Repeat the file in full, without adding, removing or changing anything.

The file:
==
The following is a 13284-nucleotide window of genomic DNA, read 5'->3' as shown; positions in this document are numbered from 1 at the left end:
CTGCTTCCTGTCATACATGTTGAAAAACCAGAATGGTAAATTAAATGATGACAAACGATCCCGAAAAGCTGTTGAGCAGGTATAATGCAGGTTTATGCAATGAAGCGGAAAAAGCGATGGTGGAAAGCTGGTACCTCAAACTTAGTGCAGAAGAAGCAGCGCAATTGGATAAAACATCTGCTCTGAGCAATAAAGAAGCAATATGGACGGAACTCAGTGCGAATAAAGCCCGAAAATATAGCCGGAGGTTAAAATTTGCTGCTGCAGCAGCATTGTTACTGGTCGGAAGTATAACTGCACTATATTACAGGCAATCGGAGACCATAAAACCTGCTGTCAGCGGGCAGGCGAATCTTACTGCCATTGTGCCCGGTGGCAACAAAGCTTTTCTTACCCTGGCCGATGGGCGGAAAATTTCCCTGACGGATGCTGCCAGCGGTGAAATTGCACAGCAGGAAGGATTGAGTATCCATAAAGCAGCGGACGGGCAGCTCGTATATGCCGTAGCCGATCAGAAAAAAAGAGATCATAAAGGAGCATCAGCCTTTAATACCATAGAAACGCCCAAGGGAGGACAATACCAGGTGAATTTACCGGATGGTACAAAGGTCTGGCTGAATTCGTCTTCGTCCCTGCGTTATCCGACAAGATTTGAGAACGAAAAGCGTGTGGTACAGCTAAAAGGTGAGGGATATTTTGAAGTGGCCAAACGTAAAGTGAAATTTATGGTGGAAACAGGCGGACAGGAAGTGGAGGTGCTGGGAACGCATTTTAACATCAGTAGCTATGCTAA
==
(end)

The following is a 13284-nucleotide window of genomic DNA, read 5'->3' as shown; positions in this document are numbered from 1 at the left end:
CTGCTTCCTGTCATACATGTTGAAAAACCAGAATGGTAAATTAAATGATGACAAACGATCCCGAAAAGCTGTTGAGCAGGTATAATGCAGGTTTATGCAATGAAGCGGAAAAAGCGATGGTGGAAAGCTGGTACCTCAAACTTAGTGCAGAAGAAGCAGCGCAATTGGATAAAACATCTGCTCTGAGCAATAAAGAAGCAATATGGACGGAACTCAGTGCGAATAAAGCCCGAAAATATAGCCGGAGGTTAAAATTTGCTGCTGCAGCAGCATTGTTACTGGTCGGAAGTATAACTGCACTATATTACAGGCAATCGGAGACCATAAAACCTGCTGTCAGCGGGCAGGCGAATCTTACTGCCATTGTGCCCGGTGGCAACAAAGCTTTTCTTACCCTGGCCGATGGGCGGAAAATTTCCCTGACGGATGCTGCCAGCGGTGAAATTGCACAGCAGGAAGGATTGAGTATCCATAAAGCAGCGGACGGGCAGCTCGTATATGCCGTAGCCGATCAGAAAAAAAGAGATCATAAAGGAGCATCAGCCTTTAATACCATAGAAACGCCCAAGGGAGGACAATACCAGGTGAATTTACCGGATGGTACAAAGGTCTGGCTGAATTCGTCTTCGTCCCTGCGTTATCCGACAAGATTTGAGAACGAAAAGCGTGTGGTACAGCTAAAAGGTGAGGGATATTTTGAAGTGGCCAAACGTAAAGTGAAATTTATGGTGGAAACAGGCGGACAGGAAGTGGAGGTGCTGGGAACGCATTTTAACATCAGTAGCTATGCTAA